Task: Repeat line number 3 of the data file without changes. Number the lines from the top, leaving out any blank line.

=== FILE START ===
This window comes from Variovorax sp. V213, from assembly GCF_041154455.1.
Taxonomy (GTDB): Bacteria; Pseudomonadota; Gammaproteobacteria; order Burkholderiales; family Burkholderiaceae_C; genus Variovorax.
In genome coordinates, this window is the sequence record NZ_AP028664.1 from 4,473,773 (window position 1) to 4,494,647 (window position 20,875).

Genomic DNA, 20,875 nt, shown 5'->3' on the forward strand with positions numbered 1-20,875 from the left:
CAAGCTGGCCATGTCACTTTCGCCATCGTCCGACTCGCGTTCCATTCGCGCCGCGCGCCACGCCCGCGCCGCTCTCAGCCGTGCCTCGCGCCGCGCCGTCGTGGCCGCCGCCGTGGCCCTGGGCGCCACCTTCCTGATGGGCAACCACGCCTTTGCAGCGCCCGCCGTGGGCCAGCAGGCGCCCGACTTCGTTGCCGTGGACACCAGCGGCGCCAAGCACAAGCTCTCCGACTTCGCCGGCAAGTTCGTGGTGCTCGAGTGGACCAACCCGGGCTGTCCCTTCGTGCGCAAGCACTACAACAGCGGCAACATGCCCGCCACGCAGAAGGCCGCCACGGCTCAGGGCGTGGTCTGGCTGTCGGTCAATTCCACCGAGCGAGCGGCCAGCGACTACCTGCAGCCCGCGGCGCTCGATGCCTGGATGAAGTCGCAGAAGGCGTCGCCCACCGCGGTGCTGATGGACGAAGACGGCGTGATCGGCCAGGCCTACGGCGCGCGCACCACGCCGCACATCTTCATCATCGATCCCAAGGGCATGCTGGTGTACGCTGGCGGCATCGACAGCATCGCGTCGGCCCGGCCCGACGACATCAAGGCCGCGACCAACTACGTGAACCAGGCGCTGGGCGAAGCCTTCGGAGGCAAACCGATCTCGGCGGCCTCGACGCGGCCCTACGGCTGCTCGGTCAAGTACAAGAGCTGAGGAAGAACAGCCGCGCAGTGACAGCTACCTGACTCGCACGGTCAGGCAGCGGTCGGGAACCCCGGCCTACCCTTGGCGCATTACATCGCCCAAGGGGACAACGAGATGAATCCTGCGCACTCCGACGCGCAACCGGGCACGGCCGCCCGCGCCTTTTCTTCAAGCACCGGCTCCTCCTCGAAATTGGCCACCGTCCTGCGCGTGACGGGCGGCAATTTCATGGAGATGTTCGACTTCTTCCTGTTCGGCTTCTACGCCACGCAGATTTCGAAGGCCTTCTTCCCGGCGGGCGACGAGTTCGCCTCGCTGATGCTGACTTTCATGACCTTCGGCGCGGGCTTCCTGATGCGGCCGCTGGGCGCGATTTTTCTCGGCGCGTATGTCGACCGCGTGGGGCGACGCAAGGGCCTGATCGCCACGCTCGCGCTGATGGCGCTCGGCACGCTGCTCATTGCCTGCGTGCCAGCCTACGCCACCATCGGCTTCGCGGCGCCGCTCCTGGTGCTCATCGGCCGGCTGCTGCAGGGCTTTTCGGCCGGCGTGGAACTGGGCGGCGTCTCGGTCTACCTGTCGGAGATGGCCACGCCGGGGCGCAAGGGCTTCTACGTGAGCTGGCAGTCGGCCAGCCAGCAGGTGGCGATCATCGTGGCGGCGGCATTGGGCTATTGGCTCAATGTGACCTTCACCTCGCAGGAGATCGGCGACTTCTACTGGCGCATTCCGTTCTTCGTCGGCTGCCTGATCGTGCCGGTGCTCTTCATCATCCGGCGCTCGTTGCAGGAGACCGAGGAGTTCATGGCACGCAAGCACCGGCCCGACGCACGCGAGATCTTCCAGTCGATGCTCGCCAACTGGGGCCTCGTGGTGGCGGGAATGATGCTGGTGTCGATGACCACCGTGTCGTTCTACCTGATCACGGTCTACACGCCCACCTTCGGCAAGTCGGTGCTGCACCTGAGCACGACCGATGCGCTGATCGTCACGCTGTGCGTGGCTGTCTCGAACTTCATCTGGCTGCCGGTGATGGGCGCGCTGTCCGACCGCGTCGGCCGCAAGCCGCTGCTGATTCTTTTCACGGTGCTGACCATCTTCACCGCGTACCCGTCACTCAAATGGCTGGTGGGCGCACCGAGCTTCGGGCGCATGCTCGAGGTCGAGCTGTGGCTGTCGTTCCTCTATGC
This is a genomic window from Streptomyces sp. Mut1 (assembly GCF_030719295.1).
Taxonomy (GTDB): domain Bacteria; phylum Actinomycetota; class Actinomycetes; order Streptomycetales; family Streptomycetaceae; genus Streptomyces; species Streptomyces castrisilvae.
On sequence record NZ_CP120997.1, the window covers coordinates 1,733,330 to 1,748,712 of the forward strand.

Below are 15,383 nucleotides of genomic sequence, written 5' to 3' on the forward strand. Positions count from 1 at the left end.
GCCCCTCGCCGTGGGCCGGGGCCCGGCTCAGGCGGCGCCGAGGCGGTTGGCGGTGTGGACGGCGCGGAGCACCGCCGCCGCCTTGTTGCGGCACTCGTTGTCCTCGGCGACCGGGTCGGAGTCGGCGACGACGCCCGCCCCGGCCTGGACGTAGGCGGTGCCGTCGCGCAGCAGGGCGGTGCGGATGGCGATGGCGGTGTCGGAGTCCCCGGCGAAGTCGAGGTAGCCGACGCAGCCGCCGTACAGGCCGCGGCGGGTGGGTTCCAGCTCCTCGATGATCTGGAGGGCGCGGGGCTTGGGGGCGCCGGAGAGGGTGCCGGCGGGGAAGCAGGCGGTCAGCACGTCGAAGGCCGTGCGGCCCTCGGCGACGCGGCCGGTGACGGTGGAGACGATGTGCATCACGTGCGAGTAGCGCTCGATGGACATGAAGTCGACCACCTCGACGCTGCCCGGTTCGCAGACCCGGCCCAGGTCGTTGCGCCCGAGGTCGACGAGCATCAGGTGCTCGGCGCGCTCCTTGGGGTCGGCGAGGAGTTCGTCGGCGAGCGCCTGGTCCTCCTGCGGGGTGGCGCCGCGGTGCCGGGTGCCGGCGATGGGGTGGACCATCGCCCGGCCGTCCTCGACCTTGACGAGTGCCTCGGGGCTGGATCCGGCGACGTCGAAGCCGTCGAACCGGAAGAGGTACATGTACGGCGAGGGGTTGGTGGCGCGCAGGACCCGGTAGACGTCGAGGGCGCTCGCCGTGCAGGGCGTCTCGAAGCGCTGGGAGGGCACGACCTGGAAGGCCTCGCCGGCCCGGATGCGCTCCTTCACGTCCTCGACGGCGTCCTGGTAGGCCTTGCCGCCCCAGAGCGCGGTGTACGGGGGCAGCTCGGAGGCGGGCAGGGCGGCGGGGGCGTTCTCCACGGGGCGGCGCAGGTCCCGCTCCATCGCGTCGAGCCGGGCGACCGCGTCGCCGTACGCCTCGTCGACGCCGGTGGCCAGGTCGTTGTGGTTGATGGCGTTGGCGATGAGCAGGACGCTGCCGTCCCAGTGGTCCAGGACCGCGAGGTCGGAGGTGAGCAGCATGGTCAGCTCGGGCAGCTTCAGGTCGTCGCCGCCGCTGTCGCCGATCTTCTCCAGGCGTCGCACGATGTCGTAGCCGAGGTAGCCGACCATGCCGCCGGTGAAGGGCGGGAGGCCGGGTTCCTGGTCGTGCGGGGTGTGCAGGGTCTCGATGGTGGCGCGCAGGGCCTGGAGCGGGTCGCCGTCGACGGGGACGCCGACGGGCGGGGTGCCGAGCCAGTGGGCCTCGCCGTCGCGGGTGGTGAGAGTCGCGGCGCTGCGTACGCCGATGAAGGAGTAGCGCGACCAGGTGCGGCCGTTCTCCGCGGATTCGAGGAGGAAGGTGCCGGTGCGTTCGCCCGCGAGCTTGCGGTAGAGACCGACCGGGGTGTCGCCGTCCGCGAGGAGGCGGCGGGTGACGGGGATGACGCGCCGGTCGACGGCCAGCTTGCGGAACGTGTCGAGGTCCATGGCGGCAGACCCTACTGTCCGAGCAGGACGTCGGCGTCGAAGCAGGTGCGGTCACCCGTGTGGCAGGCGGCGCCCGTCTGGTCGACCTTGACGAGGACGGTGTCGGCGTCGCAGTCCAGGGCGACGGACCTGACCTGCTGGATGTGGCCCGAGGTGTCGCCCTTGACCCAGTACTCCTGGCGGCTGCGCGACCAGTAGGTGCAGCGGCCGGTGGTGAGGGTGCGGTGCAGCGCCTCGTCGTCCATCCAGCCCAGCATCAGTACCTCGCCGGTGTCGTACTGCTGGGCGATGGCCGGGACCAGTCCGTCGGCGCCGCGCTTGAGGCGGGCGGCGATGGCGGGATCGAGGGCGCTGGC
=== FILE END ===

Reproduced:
In genome coordinates, this window is the sequence record NZ_AP028664.1 from 4,473,773 (window position 1) to 4,494,647 (window position 20,875).